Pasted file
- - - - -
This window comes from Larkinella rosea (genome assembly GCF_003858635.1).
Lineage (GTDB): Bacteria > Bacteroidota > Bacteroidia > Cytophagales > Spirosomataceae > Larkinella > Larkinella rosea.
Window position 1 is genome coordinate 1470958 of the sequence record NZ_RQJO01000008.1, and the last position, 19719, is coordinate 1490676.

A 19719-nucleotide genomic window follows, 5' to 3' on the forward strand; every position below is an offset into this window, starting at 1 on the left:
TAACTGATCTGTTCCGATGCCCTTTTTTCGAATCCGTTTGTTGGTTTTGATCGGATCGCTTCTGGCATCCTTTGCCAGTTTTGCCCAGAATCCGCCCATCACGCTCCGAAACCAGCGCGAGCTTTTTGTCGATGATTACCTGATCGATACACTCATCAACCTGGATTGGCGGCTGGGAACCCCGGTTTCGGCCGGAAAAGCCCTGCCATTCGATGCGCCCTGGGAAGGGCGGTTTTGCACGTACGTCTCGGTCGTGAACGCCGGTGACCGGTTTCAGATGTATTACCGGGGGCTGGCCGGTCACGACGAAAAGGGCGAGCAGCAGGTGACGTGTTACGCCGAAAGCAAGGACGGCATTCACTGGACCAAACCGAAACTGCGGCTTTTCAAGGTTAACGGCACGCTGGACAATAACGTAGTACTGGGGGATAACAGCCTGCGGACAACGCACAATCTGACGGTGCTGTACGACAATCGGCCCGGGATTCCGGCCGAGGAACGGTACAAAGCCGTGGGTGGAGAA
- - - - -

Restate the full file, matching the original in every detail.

This window comes from Larkinella rosea (genome assembly GCF_003858635.1).
Lineage (GTDB): Bacteria > Bacteroidota > Bacteroidia > Cytophagales > Spirosomataceae > Larkinella > Larkinella rosea.
Window position 1 is genome coordinate 1470958 of the sequence record NZ_RQJO01000008.1, and the last position, 19719, is coordinate 1490676.

A 19719-nucleotide genomic window follows, 5' to 3' on the forward strand; every position below is an offset into this window, starting at 1 on the left:
TAACTGATCTGTTCCGATGCCCTTTTTTCGAATCCGTTTGTTGGTTTTGATCGGATCGCTTCTGGCATCCTTTGCCAGTTTTGCCCAGAATCCGCCCATCACGCTCCGAAACCAGCGCGAGCTTTTTGTCGATGATTACCTGATCGATACACTCATCAACCTGGATTGGCGGCTGGGAACCCCGGTTTCGGCCGGAAAAGCCCTGCCATTCGATGCGCCCTGGGAAGGGCGGTTTTGCACGTACGTCTCGGTCGTGAACGCCGGTGACCGGTTTCAGATGTATTACCGGGGGCTGGCCGGTCACGACGAAAAGGGCGAGCAGCAGGTGACGTGTTACGCCGAAAGCAAGGACGGCATTCACTGGACCAAACCGAAACTGCGGCTTTTCAAGGTTAACGGCACGCTGGACAATAACGTAGTACTGGGGGATAACAGCCTGCGGACAACGCACAATCTGACGGTGCTGTACGACAATCGGCCCGGGATTCCGGCCGAGGAACGGTACAAAGCCGTGGGTGGAGAA